Two Oaths to God in Colonial Virginia House of Burgesses

Dateline: Virginia, 1652 and 1658: Despite the hardships of the earliest Virginia colonists, they still formed the House of Burgesses to discuss the running of the colony. Here are two oaths that the members had to swear. They also swore on the Bible. Continue reading

America’s First Government Meeting Begins with Prayer in 1619

Dateline: Virginia, July 30, 1619: The Anglican Virginia colonists under Sir George Yeardley met in a plenary session to invoke God’s blessing and set out basic rules. They met in the choir of the church. This is the first official government assembly. These men were not greedy, Indian-murdering atheists.

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William Penn Proclaims Liberty of Conscience in 1701 Colonial Pennsylvania

Dateline: Philadelphia, 28 Oct 1701: William Penn, Proprietor and Governor of Pennsylvania and territories, says that men are happiest when they can follow their conscience, particularly liberty of religion. Except for one class of citizens….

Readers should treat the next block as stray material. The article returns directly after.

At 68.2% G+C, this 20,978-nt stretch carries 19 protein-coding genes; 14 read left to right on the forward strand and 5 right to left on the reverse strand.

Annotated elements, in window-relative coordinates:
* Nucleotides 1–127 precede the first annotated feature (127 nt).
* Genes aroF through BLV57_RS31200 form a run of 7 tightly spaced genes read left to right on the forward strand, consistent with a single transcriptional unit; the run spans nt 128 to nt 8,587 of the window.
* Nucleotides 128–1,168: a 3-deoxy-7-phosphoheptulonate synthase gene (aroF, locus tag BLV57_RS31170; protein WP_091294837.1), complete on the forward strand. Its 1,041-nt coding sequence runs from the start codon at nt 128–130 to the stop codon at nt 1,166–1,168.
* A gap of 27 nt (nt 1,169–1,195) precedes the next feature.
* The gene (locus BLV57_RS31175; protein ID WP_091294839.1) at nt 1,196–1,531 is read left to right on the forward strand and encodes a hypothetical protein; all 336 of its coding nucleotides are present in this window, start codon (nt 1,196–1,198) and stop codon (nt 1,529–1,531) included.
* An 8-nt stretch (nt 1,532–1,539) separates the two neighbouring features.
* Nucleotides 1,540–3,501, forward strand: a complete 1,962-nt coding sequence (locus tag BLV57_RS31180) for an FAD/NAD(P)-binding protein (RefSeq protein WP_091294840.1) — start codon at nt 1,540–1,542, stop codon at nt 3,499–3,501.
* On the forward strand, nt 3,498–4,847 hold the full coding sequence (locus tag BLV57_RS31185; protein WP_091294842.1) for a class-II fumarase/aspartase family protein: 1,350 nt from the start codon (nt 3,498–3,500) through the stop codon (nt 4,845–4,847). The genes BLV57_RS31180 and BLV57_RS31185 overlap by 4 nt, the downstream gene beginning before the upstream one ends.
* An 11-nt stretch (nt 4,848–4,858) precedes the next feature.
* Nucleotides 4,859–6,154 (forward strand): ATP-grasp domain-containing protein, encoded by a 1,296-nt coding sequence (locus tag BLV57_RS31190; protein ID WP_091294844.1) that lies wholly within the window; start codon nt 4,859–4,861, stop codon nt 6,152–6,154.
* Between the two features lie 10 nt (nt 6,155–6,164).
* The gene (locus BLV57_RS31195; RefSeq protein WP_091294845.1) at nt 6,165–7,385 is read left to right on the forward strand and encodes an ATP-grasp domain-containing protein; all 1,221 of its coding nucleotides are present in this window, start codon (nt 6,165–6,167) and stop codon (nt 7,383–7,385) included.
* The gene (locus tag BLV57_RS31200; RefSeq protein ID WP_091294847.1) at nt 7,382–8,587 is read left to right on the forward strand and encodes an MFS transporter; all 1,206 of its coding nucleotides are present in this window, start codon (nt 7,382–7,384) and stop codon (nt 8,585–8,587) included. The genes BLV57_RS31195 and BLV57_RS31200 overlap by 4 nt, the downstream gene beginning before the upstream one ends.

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1629 Virginia Assembly Decides How to Fight Indians and Levy Taxes

Dateline: Virginia, 16 October 1629: After the English were massacred in 1622, the General Assembly (in this specific meeting) decides not to hold back against the Natives. Plus, how does one pay for the daily business of governing? Is church attendance required? These Anglicans decide.

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Laws of Conduct and Business in 1619 Virginia Colony

Dateline Virginia: 1 Aug. 1619: His Majesty’s Council in Virginia enacted these laws, which mixed civil law and religious behavior. Converting Indians was valid., and so was offering them a college education in the Christian religion, if they wanted it.

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Ministers’ Duties and People’s Conduct in 1619 Virginia Colony

Dateline: Jamestown, 4 Aug. 1619: This is the sixth official government meeting in American history. These Anglicans were expected to attend church with their guns and swords ready. They had to treat Natives fairly, but not alone–together and provide uniform treatment.

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